VT: How easy or difficult was it for you to meet people and make friends as a freshman? Does Greek life play a significant role in the campus social life?
Brendan: Boston University was a great place for meeting new people. I loved the atmosphere on campus, and I met many lifelong friends in my first few months. I did not get involved in Greek life, but the school does have a vibrant Greek community.
VT: How helpful is the Career Center and other student support services? Do many reputable companies recruit on campus?
Brendan: I did not make much use of the Career Center aside from planning for graduate school. Regardless, my experience with the Career Center staff was always positive and helpful. Boston University does have a number of good recruitment events. I know because I worked in the office that helped schedule them.
VT: How are the various study areas such as libraries, the student union, and dorm lounges? Are they over-crowded, easily available, spacious?
Brendan: Boston University has great facilities overall, but the library can get crowded around finals, and the student union gets very busy around lunch time. That being said, the university puts a lot of money into the development and expansion of campus facilities.
VT: Describe the surrounding town. What kinds of outside establishments / things to do are there that make it fun, boring, or somewhere in between? To what extent do students go to the downtown area of the city versus staying near campus?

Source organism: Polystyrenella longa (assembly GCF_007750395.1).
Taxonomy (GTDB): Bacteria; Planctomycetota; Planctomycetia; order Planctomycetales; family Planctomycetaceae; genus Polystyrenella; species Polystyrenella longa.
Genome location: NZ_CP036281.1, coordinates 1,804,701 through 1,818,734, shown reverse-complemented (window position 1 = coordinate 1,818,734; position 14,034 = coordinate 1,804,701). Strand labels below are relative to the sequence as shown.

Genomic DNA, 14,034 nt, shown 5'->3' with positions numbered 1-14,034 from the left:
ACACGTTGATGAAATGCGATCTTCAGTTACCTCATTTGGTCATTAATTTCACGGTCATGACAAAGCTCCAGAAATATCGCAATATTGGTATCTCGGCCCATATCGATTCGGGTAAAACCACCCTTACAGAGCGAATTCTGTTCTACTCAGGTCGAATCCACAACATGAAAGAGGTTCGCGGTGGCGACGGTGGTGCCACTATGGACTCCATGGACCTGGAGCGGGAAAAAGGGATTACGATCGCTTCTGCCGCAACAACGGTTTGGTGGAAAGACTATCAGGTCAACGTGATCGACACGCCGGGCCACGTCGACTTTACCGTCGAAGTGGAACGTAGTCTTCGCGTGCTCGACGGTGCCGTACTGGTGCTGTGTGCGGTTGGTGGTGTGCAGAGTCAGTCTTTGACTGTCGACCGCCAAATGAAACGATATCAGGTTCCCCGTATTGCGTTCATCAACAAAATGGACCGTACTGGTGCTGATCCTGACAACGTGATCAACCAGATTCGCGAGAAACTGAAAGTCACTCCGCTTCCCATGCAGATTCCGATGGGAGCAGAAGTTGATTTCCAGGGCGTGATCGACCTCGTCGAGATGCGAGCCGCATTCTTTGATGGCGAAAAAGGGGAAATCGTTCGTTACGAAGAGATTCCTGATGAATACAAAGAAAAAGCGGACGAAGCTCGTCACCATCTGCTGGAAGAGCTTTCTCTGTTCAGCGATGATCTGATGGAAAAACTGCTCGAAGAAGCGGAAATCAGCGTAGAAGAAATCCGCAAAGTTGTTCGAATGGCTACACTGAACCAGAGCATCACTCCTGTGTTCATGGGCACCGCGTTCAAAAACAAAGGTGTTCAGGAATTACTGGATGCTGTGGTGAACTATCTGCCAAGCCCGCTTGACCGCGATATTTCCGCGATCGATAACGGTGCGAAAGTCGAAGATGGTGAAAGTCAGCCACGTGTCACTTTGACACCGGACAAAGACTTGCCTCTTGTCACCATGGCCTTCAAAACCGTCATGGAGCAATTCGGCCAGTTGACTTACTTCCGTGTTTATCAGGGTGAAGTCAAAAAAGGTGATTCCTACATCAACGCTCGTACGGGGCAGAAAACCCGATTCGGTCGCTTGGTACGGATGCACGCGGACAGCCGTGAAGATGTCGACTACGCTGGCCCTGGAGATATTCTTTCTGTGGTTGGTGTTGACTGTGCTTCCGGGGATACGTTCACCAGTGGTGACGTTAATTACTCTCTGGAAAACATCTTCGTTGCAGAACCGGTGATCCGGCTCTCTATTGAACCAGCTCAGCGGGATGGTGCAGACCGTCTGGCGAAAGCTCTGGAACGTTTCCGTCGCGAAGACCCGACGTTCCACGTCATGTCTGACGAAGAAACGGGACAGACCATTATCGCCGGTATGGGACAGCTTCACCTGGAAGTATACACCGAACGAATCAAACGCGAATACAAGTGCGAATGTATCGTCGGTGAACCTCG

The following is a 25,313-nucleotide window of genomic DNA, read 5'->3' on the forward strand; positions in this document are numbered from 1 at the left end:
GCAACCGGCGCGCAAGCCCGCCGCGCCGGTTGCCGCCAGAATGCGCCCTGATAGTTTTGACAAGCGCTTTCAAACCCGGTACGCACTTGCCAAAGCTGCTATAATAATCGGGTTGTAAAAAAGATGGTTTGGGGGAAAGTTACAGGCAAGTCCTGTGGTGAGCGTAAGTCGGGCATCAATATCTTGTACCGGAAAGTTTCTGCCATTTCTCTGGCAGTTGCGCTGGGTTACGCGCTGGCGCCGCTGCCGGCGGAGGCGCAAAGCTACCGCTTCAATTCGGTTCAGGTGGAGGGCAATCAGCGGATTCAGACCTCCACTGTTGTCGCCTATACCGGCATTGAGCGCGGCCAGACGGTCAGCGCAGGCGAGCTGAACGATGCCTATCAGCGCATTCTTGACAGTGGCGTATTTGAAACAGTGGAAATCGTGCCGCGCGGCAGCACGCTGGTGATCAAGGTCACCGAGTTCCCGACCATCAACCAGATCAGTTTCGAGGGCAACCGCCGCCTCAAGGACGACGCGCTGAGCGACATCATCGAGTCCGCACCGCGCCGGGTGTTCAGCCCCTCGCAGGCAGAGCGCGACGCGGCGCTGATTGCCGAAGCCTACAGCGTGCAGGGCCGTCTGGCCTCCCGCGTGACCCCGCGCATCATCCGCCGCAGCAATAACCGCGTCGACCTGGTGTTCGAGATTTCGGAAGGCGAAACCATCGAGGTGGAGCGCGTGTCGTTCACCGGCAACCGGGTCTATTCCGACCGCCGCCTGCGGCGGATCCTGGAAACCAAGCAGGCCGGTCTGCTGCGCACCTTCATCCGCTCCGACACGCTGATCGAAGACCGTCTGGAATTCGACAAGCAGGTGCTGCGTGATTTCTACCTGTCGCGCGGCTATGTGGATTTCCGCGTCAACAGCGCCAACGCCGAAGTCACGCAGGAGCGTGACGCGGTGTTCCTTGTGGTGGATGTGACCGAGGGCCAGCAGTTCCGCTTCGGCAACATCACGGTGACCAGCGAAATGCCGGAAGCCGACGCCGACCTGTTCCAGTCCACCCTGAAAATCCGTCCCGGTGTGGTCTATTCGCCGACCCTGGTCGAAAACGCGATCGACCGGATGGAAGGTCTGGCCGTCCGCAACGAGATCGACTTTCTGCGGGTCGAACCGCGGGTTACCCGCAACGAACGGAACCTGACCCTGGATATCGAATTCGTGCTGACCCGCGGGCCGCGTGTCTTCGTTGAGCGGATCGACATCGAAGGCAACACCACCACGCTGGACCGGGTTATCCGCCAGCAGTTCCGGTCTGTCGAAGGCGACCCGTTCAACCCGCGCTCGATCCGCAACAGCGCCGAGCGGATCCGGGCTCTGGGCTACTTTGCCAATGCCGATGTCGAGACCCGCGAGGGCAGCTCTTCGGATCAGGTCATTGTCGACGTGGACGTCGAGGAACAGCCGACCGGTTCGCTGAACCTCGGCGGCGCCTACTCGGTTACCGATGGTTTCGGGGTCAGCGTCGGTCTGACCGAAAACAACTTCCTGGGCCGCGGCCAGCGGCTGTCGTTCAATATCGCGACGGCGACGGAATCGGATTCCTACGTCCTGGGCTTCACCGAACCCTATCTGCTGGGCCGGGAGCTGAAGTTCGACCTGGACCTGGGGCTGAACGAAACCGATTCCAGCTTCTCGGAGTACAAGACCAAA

Brendan: Boston is an awesome city, and there are tons of college students and young professionals, which makes it a very fun place to go to school. Students generally vary a lot on whether they stay on campus or go out into the city. I preferred to go out, especially to Cambridge, which is across the river. There is so much culture and activity in the city.
VT: How big or small is the student body? Were you generally pleased or displeased with the typical class sizes?
Brendan: If I remember correctly, the student body is upwards of 30,000 people when you include graduate students. As a result, introductory classes can often be very large. However, most of my upper-level classes were actually pretty small. That may have had to do with my choice of majors, but I was generally pleased with class sizes.
VT: Describe one memorable experience with a professor and/or class. Perhaps one you loved the most or one you regret the most.
Brendan: My favorite experience was doing a presentation for a music history class. I got up in front of the class and played the introduction to “Rhapsody in Blue” on guitar. Boston University is such a big school that you are bound to end up in some unconventional academic situations, and that makes it a really fun place to study.
Check out Brendan’s tutoring profile.
The views expressed in this article do not necessarily represent the views of Varsity Tutors.